Watch this video on how to properly perform the Eply Maneuver.

Animation of a woman lying on her back on a table showing how to turn her neck at a 45 degree angle. Text "hold position 30-60 seconds"

The Semont Maneuver

Similar to the Epley maneuver, the Semont Maneuver is a simple series of head movements that can help reposition the crystals of the inner ear back where they belong.

The Semont maneuver moves a bit more quickly than the Epley Manuever so you should let your doctor or physical therapist perform the maneuver on you.

This maneuver may temporarily bring the dizzy feeling back as well, but should disappear by the time the maneuver is complete.

How To Perform the Semont Maneuver:

  1. Determine which side is affected with BPPV. The side you lie on that causes symptoms is the affected side.
  2. Sit on the edge of a bed and turn your head 45 degrees away from the affected side.
  3. Quickly lie down on the side that is affected and be looking up at the ceiling once you lie down.
  4. If the dizzy feeling comes, stay in this position until it subsides.
  5. Return to a sitting position and then quickly turn to the affected side with eyes looking down at the ground.
  6. Stay in this position until the dizziness subsides.
  7. Gently sit up again. The symptoms should be gone.
  8. Do not lie down again for 24 hours. Sleep sitting upright or use pillows to keep you elevated.

Watch this video for further instructions on how to properly perform the Semont Maneuver. 

Boy sitting on a table in front of doctor with his hands crossed. Words on the bottom of the photo Liberatory/ Semont Maneuver with a play button

Brandt-Daroff Exercises 

The Brandt-Daroff Exercises are a series of 4 movements that can be done at home to help break up the crystals. It is simple and has very good success rate.

How To Perform Brandt-Daroff Exercises:

  1. Begin by sitting upright in bed (position 1 above).
  2. Lie down onto side. Take no more than 1-2 seconds to do this.
  3. Keep head looking up at 45-degree angle. Imagine someone standing about six feet in front of you, and keep looking at the person’s head at all times (position 2).
  4. Remain on this side for thirty seconds, or until dizziness subsides.
  5. Return to an upright position and wait for thirty seconds (position 3).
  6. Now lie down onto the other side. Again, it should take one or two seconds to get into position.
  7. Keep the head at a 45-degree angle (position 4).
  8. Stay down for another thirty seconds, or until vertigo subsides.
  9.  Return to an upright position and wait for another thirty seconds.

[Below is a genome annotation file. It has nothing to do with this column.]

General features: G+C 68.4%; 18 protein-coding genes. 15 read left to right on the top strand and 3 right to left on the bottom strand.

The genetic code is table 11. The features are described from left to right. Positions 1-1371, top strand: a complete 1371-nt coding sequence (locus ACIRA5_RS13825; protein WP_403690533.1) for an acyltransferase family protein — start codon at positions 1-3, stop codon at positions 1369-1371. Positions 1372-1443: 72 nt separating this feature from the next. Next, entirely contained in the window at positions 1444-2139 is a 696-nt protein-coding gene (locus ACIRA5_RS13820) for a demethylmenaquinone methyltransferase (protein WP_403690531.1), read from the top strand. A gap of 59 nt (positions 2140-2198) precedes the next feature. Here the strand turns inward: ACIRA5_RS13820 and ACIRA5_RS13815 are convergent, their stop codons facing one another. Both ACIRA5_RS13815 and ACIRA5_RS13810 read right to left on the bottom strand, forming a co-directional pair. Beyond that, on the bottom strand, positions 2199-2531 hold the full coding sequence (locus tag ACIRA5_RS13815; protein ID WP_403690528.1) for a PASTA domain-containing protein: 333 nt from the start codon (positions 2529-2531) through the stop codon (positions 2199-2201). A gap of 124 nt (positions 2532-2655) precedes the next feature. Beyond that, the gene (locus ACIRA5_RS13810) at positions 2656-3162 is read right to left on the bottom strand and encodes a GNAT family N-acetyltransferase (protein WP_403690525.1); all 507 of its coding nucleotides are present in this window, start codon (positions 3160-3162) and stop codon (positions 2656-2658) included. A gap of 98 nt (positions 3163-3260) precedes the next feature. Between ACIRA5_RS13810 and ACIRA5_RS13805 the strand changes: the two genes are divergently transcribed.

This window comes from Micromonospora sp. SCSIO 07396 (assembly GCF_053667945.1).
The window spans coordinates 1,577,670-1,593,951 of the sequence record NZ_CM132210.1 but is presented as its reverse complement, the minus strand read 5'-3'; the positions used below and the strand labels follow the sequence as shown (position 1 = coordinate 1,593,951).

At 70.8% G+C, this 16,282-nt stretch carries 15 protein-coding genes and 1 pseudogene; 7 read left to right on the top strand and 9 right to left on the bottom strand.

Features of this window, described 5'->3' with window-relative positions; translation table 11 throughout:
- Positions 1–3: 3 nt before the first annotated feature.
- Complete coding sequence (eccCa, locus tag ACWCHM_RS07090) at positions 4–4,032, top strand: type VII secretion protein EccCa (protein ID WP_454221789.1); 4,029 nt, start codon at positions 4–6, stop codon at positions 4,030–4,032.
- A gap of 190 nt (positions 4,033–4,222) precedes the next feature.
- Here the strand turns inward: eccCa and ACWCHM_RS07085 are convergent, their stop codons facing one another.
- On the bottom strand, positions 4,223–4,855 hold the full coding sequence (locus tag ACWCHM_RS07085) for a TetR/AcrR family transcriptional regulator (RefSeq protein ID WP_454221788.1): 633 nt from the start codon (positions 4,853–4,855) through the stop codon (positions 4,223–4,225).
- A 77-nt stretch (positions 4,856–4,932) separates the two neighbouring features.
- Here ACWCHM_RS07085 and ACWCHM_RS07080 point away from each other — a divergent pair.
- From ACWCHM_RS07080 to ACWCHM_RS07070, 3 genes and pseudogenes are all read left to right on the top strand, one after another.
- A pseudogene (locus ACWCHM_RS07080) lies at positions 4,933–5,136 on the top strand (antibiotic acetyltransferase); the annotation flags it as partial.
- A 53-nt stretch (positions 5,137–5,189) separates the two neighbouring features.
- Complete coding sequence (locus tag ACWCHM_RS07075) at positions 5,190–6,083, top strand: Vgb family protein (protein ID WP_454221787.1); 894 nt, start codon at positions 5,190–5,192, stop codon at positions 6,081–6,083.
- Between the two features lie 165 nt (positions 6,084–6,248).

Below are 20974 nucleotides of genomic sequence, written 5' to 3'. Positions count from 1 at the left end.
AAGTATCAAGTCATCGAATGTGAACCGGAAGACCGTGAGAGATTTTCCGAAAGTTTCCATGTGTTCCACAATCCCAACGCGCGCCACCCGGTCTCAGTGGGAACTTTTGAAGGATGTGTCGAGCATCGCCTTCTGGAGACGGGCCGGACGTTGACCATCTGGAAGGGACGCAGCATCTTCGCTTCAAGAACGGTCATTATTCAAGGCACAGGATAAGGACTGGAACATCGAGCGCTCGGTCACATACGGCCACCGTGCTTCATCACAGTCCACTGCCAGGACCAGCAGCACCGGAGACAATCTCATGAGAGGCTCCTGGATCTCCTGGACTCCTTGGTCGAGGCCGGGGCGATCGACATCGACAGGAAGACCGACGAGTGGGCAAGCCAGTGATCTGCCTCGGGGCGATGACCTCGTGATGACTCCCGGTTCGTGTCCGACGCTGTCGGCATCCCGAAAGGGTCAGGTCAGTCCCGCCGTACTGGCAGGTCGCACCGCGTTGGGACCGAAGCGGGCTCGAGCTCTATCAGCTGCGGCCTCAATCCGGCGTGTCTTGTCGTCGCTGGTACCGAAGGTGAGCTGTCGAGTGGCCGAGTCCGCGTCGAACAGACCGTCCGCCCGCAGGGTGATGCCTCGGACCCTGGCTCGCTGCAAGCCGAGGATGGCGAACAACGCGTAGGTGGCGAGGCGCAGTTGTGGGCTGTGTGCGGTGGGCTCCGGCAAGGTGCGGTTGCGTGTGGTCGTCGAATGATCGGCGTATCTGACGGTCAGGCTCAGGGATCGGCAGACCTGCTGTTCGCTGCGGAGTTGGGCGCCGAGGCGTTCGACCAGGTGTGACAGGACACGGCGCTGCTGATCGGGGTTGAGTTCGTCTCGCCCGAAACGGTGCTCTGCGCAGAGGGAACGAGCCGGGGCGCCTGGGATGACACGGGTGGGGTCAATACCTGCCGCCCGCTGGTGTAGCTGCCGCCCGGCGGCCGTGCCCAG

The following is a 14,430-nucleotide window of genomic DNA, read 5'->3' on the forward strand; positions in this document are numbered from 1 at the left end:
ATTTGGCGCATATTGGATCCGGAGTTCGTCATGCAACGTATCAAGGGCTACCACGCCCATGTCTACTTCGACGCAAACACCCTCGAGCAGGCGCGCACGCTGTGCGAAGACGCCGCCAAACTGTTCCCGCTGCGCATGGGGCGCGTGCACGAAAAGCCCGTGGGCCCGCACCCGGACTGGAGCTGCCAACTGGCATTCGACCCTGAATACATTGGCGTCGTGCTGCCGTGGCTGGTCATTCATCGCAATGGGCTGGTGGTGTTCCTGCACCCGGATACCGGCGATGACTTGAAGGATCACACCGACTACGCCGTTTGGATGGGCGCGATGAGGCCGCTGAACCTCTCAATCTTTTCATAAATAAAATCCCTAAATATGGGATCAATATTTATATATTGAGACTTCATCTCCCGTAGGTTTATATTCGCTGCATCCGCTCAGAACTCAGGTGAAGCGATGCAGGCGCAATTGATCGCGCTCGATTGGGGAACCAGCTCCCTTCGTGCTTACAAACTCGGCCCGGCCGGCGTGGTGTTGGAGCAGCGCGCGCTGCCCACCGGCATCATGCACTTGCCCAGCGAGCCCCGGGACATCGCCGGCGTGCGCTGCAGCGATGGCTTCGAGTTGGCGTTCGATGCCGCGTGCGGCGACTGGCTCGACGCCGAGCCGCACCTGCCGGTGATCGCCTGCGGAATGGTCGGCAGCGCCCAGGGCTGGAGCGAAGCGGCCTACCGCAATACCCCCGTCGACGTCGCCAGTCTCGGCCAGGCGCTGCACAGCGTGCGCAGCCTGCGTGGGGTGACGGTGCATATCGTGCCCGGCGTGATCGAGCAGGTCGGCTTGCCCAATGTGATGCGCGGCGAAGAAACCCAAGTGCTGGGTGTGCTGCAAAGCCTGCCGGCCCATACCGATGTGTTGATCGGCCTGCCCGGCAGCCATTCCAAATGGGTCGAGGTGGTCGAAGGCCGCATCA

Repeat this series of positions 5 times for one set. It should take about 10 minutes. Do three sets per day every day for two weeks. View the diagram below of the Brandt & Daroff Exercises. 

Text: Brandt & Daroff Exercises; 4 different diagrams of a person showing how to do the brandt & daroff exercises

The Foster Maneuver 

The Foster Manuever, also known as the half somersault maneuver, was developed by Dr. Carol Foster, a sufferer of vertigo herself.

This is a relatively safe maneuver, but it is still important for you to seek a physician’s opinion before undertaking this exercise.

How To Perform The Foster Manuever:

  1. Kneel down and look up at the ceiling for a few seconds.
  2. Touch the floor with your head, tucking your chin so your head goes toward your knees. Wait for any vertigo to stop (about 30 seconds).
  3. Quickly raise your head so it’s fully upright, but keep your head turned to the shoulder of the side you’re working on. Then slowly stand up. You may have to repeat this a few times for relief. After the first round, rest 15 minutes before trying a second time.

Dr. Carol Foster herself explains The Foster Manuever in this short video clip below:

Dr. Carol Foster with play button


Other Treatment Options

These physical maneuvers are only one way to help with vertigo problems.  Depending on the cause of your condition, there may be other treatments available to help you. Here are a few:

Antibiotics: If your vertigo is caused by a bacterial infection, a prescription for antibiotics might do the trick. Check with your physician.

Anti-emetics or Antihistamines: Sometimes drugs used to help with motion sickness will relieve the symptoms of vertigo. Your doctor can give you options that may be helpful.

Surgery: In rare cases, surgery is used to help with BPPV vertigo. A surgeon inserts a bone plug into the inner ear to block the area where vertigo is occurring.

Can You Exercise with Vertigo?

Older woman exercising on stationary bike with vertigo and young woman assisting

Active people are the first to ask if they can continue with their workouts while recovering from vertigo. The short answer is yes!

However, you should hold off on certain exercises until a few weeks after successfully treating your vertigo.

According to Dr. Foster who developed the Foster Manuever, you should avoid making any vertical head movements for a few weeks after treatment.

This would include yoga moves like downward dog, upward dog, or anything involving looking up and bending over. Obviously headstands are out as well.

In addition, you should be aware of your overall movement being more controlled. Don’t jerk or perform sudden fast motions that may bring back your dizzy feelings.

You should also wait on swimming until you feel better. But for the most part you can definitely work out!  Lift weights. Cycle, run or walk. Do your routine!

Vertigo is a relatively common issue and one you can heal from. Talk with your doctor and use the above treatment options and exercises to get you back to full health quickly!

READ THIS NEXT: 9 Ways To Treat Neck Pain Naturally 


Printed from GetHealthyU.com